The local and national politics of groundwater overexploitation
ABSTRACT: Groundwater overexploitation is a worldwide phenomenon with important consequences and as yet few effective solutions. Work on groundwater governance often emphasises the roles of both formal state-centred policies and tools and self-governance and collective action. Yet, empirically grounded work is limited and scattered, making it difficult to identify and characterise key emerging trends. Groundwater policy-making is frequently premised on an overestimation of the power of the state, which is often seen as incapable or unwilling to act and constrained by a myriad of logistical, political and legal issues. Actors on the ground either find many ways to circumvent regulations or develop their own bricolage of patched, often uncoordinated, solutions; whereas in other cases corruption and capture occur, for example in water right trading rules, sometimes with the complicity – even bribing – of officials. Failed regulation has a continued impact on the environment and the crowding out of those lacking the financial means to continue the race to the bottom. Groundwater governance systems vary widely according to the situation, from state-centred governance to co-management and rare instances of community-centred management. The collection of papers in this issue illustrates the diversity of situations, the key role of the state, the political intricacies of achieving sustainability and establishing a mode of governance that can account for the externalities of groundwater overdraft, and the opportunities to establish cooperative arrangements.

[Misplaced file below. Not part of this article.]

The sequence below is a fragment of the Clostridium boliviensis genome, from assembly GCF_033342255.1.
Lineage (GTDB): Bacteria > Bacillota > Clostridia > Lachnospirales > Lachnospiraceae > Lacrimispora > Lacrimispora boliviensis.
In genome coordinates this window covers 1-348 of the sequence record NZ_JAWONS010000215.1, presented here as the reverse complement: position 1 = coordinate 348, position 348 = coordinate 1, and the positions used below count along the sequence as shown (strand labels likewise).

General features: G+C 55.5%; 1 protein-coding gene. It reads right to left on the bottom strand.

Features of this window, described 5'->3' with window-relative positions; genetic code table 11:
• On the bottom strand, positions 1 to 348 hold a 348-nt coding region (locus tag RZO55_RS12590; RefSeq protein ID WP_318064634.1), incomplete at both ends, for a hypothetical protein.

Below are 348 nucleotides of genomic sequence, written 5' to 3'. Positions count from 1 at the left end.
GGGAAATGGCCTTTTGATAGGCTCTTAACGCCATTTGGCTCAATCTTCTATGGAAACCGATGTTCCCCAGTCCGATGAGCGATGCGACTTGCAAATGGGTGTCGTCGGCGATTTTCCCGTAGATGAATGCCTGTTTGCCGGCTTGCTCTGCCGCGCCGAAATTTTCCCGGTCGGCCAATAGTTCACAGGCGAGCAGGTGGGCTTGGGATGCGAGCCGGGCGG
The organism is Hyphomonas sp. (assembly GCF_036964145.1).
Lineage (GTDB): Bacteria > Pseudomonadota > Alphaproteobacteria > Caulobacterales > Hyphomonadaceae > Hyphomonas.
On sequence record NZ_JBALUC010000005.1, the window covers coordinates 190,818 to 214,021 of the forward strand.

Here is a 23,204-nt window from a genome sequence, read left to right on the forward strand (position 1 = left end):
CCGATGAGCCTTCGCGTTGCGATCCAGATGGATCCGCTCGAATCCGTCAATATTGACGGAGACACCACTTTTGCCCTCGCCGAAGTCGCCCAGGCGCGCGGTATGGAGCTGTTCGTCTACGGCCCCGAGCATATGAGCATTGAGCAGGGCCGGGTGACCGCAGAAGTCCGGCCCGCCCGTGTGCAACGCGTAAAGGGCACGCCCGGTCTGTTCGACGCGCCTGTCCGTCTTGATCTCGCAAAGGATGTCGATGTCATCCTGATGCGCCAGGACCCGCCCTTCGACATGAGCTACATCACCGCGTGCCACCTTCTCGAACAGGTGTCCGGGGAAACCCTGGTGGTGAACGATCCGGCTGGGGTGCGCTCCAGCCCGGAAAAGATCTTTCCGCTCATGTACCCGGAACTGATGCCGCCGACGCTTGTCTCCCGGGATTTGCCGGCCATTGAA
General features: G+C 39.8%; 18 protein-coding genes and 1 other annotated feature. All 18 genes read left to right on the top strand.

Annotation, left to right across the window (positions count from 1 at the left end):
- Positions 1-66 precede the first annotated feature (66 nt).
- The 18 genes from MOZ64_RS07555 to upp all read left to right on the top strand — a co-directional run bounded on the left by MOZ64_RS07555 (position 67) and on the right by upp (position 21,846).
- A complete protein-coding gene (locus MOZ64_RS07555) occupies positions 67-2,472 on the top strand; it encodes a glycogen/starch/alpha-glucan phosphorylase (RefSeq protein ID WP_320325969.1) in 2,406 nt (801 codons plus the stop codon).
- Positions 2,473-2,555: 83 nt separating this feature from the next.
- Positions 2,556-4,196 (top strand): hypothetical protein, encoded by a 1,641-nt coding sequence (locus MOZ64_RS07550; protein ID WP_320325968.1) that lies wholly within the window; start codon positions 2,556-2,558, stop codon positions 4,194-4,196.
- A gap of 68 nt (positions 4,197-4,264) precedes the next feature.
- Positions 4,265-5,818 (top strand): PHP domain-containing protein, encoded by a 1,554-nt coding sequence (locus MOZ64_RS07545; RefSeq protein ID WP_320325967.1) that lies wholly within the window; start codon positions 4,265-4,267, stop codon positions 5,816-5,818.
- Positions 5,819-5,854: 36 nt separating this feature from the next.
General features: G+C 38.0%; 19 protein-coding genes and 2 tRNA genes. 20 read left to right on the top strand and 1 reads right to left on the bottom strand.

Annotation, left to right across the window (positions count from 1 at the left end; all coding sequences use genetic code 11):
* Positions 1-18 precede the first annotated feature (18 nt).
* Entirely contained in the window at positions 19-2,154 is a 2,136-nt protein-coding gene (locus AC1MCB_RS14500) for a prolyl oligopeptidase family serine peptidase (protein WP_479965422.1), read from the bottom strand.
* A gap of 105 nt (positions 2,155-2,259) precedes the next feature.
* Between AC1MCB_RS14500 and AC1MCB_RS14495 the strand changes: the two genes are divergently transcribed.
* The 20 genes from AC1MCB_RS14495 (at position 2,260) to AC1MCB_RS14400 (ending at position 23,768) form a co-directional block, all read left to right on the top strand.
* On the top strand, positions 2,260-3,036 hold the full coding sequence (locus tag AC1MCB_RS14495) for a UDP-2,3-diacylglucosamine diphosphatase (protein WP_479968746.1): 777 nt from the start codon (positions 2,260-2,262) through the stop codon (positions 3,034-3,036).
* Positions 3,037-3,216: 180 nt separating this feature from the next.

KEYWORDS: Groundwater overexploitation, groundwater governance, water politics, water policy, wells, common-pool resources, co-management, permits, allocation